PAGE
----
Series: Daughter of Smoke and Bone #1
Published by Little, Brown Books for Young Readers Pages: 418
Genres: Fantasy, Paranormal Romance, Young Adult
Amazon・ Good Books・Book Depository
Around the world, black handprints are appearing on doorways, scorched there by winged strangers who have crept through a slit in the sky.
In a dark and dusty shop, a devil's supply of human teeth grown dangerously low.
And in the tangled lanes of Prague, a young art student is about to be caught up in a brutal otherwordly war.
Meet Karou. She fills her sketchbooks with monsters that may or may not be real; she's prone to disappearing on mysterious "errands"; she speaks many languages--not all of them human; and her bright blue hair actually grows out of her head that color. Who is she? That is the question that haunts her, and she's about to find out.
When one of the strangers--beautiful, haunted Akiva--fixes his fire-colored eyes on her in an alley in Marrakesh, the result is blood and starlight, secrets unveiled, and a star-crossed love whose roots drink deep of a violent past. But will Karou live to regret learning the truth about herself?
You know that book you’re reading right now? How about all those books on your “To be read” list? FORGET ABOUT ‘EM!
I first stumbled across Laini Taylor when I was encouraged by several of my GoodReader friends to read Lips Touch. So, I read it and while I enjoyed it, I wasn’t blown away. However, I think it was a “It’s not you, it’s me” situation because anthologies and I don’t really get along. I went into this book thinking it was just another PNR, Angel style. I couldn’t have been more wrong. If Romeo & Juliet and the story of the Trojan War had a literary baby, that in turn grew up, rebelled, and decided to have paranormal creatures in a fantasy sort of world, it would be Daughter of Smoke and Bone.
Okay, that makes almost no sense. Here, let me simplify it for you:
Karou is just your ordinary 17-year-old girl living as an art student in the beautiful city of Prague. She has blue hair, collects languages as birthday gifts, and runs errands collecting teeth. Okay, so maybe she’s not so “ordinary.” But one day, while running one of her “errands,” she runs into a mysterious stranger named Akiva who attacks her. After that moment, her life forever changes and she finds herself on the cusp of unraveling the secret behind her most burning question:“Who am I?”
There are some stories that make you say, “Wow! That person’s imagination was going into overdrive.” Harry Potter, Star Wars and the Pendragon series immediately come to mind. While reading Daughter of Smoke and Bone I was mesmerized by Taylor’s vivid descriptions and she easily fits in the above category as well. As with the first time I read a Laini Taylor novel, I had to get adjusted to her unique writing style. Karou and the mystery surrounding her past are so interesting you just sucked into the story. I literally could not put the book down and it took over my life for a few days causing me to abandon a few of my responsibilities.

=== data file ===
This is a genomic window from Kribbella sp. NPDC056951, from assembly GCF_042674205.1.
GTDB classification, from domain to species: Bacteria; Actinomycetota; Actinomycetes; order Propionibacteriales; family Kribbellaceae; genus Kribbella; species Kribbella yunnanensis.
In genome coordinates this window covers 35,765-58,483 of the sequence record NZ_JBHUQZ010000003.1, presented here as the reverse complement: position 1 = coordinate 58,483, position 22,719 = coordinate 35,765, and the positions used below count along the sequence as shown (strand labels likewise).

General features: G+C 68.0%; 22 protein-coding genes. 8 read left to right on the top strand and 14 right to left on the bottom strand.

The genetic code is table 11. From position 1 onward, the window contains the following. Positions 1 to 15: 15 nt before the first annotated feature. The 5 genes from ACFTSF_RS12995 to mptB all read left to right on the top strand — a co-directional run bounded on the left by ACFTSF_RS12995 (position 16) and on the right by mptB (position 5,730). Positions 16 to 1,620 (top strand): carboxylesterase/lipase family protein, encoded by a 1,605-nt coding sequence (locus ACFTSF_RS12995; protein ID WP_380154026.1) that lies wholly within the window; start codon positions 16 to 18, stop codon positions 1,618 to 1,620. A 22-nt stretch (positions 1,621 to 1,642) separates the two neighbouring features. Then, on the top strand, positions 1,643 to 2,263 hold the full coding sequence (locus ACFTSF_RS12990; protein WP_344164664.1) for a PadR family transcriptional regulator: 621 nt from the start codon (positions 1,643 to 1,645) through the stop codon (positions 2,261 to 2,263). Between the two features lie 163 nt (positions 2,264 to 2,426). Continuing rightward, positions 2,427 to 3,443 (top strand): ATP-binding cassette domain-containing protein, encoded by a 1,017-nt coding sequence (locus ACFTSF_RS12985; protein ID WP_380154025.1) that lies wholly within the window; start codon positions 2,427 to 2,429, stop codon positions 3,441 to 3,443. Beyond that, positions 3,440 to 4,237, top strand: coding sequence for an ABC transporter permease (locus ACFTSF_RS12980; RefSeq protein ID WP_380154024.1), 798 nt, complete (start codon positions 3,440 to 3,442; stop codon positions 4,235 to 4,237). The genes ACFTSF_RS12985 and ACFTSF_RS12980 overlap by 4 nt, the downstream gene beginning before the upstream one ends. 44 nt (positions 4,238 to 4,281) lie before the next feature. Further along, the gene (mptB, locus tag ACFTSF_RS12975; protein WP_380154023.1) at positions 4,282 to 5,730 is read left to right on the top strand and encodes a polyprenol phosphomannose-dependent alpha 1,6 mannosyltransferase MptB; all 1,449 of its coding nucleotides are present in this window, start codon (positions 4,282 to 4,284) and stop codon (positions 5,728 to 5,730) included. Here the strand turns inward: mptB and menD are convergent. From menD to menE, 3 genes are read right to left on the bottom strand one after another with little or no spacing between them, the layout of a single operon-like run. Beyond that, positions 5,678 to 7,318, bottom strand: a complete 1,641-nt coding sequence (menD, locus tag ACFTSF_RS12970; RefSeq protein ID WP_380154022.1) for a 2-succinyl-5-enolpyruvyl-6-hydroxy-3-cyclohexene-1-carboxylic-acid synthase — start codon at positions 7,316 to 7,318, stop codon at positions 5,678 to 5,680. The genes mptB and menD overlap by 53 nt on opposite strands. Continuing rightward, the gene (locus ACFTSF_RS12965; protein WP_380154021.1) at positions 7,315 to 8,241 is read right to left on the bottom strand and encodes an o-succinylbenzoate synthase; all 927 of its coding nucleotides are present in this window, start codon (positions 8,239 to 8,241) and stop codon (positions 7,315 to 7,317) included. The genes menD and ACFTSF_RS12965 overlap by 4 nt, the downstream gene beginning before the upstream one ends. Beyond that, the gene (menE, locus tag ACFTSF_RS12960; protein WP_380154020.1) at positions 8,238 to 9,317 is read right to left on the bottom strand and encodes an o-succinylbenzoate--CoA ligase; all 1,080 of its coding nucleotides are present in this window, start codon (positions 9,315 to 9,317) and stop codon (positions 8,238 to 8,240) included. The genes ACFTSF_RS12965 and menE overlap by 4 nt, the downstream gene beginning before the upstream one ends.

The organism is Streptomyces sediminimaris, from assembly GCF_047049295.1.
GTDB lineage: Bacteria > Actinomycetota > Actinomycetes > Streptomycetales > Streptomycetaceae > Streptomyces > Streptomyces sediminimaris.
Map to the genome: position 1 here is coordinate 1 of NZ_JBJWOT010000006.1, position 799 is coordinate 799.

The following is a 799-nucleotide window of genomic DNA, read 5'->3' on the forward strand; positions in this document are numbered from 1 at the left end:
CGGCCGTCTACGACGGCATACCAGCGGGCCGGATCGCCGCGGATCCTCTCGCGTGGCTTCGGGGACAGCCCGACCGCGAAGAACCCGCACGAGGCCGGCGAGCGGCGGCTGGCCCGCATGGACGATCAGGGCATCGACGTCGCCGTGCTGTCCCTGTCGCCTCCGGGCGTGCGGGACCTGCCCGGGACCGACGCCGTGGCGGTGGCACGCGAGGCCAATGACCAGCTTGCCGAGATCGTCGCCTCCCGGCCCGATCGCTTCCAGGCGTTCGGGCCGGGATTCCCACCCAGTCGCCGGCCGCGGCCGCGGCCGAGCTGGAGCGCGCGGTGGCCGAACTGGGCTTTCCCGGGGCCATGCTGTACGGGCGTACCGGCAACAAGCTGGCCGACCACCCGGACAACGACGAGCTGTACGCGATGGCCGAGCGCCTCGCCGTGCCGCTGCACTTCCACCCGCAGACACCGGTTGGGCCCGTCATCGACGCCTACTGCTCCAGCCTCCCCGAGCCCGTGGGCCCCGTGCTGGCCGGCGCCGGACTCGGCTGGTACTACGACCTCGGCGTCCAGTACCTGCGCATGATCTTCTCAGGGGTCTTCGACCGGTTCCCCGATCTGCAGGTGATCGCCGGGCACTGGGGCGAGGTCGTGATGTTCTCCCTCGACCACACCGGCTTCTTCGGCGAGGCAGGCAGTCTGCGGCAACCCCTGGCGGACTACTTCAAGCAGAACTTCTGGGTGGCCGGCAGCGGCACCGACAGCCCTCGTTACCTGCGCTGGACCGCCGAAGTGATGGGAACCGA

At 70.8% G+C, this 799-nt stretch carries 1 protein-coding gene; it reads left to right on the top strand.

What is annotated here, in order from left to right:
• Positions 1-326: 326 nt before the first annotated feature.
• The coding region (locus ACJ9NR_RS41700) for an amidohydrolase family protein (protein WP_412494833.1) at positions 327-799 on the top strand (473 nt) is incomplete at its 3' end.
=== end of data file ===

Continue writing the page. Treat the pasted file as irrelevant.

“I’ll just read one more page then I cook dinner.”
“Well, I might as well finish this chapter since I’m halfway through it.”
“Darn. I forgot to feed the kids, but I’m hitting the climax…must.put.book.down.”
Thanks to crafty little plan of mine, AKA take-out, no one starved. That just shows you how addictive this book was for me!
And let’s talk about the love interest, Akiva. *sigh* Where do I begin with him?! Oh, ya! Hey Stephenie Meyer, this is how you write a tortured character. Akiva has a very real painful past that he carries with him. When he meets Karou, he’s drawn to her for some unknown reason and she to him. Wait, what’s that you say? Isn’t that insta-love? Preposterous! Laini Taylor is so above that. Don’t be fooled young padewon
like I was.
The first half of the book is so full of mystery it will have you begging for answers and Taylor does not disappoint. You’ve heard of that little rule “show, don’t tell?” Well, Laini is the freakin’ queen of doing just that. She shows you everything and by the end you’re like: